ABA to Study How Law Firms & Schools Are Ranked
A. Vincent Buzard. Jensen Larson Photography
The ABA will study how a variety of organizations rank law firms and law schools. The debate in the ABA’s House of Delegates about the measure proved to be the most contentious of any resolution it considered today.
Resolution 10A, passed by a narrow voice vote, was prompted by a forthcoming ranking of law firms nationwide by U.S. News & World Report magazine, conducted in conjunction with the Best Lawyers survey of law firms. The rankings are expected to be published in October.
The magazine has long ranked law schools, which has rankled many deans nationwide. The ABA Journal reported on the controversy in April 2008.
The wording of the resolution was expanded in the hours before the House met to include law school rankings, and to strike any direct references to US News.
On the House floor, most of the resolution—asking lawyers to consider whether such rankings promote diversity, pro bono activities and other “core values” of the profession—was stripped way by a vote of 203 to 183.
The full resolution as passed reads: “RESOLVED: That the American Bar Association examine any efforts to publish national, state, territorial, and local rankings of law firms and law schools.”
The House narrowly defeated, by a vote of 209 to 190, a motion to indefinitely postpone the measure so that the ABA’s Ethics 20/20 Commission could study lawyer rankings.
In a report accompanying the resolution, the measure’s sponsor—the New York State Bar Association—said “we know, based upon the experience of the U.S. News & World Report’s ranking of law schools, that there will be significant issues regarding the validity of the rankings.”
A federal Government Accounting Office study (PDF) found that US News’ widely-read rankings of law schools are a factor in driving up the cost of legal education, with schools spending more in pursuit of higher rankings, the ABA report said.
The ABA should study whether “law firms will be induced to change their methods of operations and drive up the cost of legal services to the public in the same way that the cost of legal education has been distorted,” the report said.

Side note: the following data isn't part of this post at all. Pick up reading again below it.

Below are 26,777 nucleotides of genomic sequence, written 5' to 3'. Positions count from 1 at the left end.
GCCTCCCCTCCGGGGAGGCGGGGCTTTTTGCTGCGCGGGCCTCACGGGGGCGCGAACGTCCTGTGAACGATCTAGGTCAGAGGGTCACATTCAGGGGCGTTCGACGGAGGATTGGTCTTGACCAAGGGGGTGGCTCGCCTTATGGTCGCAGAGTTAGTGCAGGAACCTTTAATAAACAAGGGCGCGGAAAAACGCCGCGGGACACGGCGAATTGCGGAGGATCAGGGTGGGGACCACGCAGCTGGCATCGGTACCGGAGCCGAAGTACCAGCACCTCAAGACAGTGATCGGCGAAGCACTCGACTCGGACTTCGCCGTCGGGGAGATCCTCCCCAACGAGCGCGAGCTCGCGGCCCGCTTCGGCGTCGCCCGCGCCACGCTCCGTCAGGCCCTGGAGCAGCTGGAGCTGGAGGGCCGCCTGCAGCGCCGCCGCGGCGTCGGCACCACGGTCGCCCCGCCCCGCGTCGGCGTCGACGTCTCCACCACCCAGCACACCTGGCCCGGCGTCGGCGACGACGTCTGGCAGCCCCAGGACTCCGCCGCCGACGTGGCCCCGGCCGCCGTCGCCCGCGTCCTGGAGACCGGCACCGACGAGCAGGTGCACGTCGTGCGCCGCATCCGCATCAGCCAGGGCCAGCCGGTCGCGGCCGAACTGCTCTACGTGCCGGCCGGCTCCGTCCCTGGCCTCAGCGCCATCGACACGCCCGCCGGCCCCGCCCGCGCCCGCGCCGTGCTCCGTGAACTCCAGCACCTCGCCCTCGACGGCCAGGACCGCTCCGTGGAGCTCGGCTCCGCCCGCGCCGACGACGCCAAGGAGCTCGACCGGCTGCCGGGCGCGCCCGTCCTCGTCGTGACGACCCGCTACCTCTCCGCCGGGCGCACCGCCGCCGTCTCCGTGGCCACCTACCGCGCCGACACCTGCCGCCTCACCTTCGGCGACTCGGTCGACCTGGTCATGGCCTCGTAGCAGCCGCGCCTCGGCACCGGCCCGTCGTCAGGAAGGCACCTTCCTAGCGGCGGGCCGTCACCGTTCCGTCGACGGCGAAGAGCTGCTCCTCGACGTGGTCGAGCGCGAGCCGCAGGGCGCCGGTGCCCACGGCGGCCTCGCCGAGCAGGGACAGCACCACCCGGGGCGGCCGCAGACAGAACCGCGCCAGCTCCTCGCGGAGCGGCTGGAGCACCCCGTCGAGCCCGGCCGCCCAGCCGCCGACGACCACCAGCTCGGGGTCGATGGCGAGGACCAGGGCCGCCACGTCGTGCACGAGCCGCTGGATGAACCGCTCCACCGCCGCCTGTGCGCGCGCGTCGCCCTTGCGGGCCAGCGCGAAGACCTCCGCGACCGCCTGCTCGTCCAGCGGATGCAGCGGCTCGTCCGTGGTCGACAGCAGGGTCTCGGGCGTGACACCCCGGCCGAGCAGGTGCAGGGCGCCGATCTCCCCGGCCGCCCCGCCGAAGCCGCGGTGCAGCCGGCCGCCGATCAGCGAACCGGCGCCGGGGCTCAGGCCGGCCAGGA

A survey of clients will be one component of the rankings methodology. Lawyer disclosure of their clients’ names may constitute an ethics violation in some circumstances, the report claimed.
ABA President Carolyn Lamm urged the House to table the measure, saying it may violate existing law, such as the First Amendment and laws against restraint of trade. “If we pass something that is legally incorrect, we will all be exposed. This is a matter for the press, and I’m sure they won’t let it lie if the ABA takes a legally incorrect position,” she said.
“Just because you’re irritated about what some new ratings agency should do, that doesn’t mean we should dash off and take a position,” she added.
But the position of A. Vincent Buzard, a past president of the New York State Bar Association, carried the day. If the ethics commission plans to review rankings, “what’s the harm in passing the resolution? Let’s just get it done.”
Lamm said in an interview after the resolution passed that she would ask the ABA’s Section on Legal Education and Admissions to the Bar to examine law school rankings, and the Ethics 20/20 Commission to review law firm rankings.
Robert Morse, director of data research for U.S. News & World Report, wrote on his blog Morse Code that “both U.S. News and Best Lawyers think that it’s important for the public to have as much information as possible on the relative merits of law schools and law firms.” With the ever-rising cost of a J.D. and tough market for new grads, prospective law students need all of the information they can get, Morse wrote.
Morse said in a 2008 ABA Journal article that, regarding the annual U.S. News law schools feature, he welcomes contact and input from deans. “I want to work with them to improve the rankings.”
Updated Feb. 11 to include Morse Code coverage.